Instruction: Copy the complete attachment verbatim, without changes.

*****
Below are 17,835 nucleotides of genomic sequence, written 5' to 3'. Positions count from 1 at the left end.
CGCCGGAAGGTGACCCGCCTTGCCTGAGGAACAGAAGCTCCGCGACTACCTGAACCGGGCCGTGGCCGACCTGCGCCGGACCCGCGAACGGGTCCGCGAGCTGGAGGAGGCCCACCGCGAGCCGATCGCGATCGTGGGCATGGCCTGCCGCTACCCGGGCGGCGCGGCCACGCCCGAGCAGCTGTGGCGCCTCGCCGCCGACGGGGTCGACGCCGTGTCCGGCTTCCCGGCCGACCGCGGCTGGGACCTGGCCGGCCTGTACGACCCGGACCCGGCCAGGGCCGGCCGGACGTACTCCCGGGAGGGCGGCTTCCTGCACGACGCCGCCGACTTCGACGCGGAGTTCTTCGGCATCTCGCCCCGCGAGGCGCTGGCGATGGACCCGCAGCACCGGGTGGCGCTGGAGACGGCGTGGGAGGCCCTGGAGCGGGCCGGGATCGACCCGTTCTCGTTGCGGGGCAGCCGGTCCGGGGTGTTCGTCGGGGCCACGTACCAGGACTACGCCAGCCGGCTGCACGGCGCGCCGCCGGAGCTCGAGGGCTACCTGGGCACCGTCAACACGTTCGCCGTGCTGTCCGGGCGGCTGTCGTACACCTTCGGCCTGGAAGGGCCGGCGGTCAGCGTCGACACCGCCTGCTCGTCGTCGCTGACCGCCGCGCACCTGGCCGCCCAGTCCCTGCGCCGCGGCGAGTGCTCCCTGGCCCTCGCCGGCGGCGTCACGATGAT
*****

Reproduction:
Below are 17,835 nucleotides of genomic sequence, written 5' to 3'. Positions count from 1 at the left end.
CGCCGGAAGGTGACCCGCCTTGCCTGAGGAACAGAAGCTCCGCGACTACCTGAACCGGGCCGTGGCCGACCTGCGCCGGACCCGCGAACGGGTCCGCGAGCTGGAGGAGGCCCACCGCGAGCCGATCGCGATCGTGGGCATGGCCTGCCGCTACCCGGGCGGCGCGGCCACGCCCGAGCAGCTGTGGCGCCTCGCCGCCGACGGGGTCGACGCCGTGTCCGGCTTCCCGGCCGACCGCGGCTGGGACCTGGCCGGCCTGTACGACCCGGACCCGGCCAGGGCCGGCCGGACGTACTCCCGGGAGGGCGGCTTCCTGCACGACGCCGCCGACTTCGACGCGGAGTTCTTCGGCATCTCGCCCCGCGAGGCGCTGGCGATGGACCCGCAGCACCGGGTGGCGCTGGAGACGGCGTGGGAGGCCCTGGAGCGGGCCGGGATCGACCCGTTCTCGTTGCGGGGCAGCCGGTCCGGGGTGTTCGTCGGGGCCACGTACCAGGACTACGCCAGCCGGCTGCACGGCGCGCCGCCGGAGCTCGAGGGCTACCTGGGCACCGTCAACACGTTCGCCGTGCTGTCCGGGCGGCTGTCGTACACCTTCGGCCTGGAAGGGCCGGCGGTCAGCGTCGACACCGCCTGCTCGTCGTCGCTGACCGCCGCGCACCTGGCCGCCCAGTCCCTGCGCCGCGGCGAGTGCTCCCTGGCCCTCGCCGGCGGCGTCACGATGAT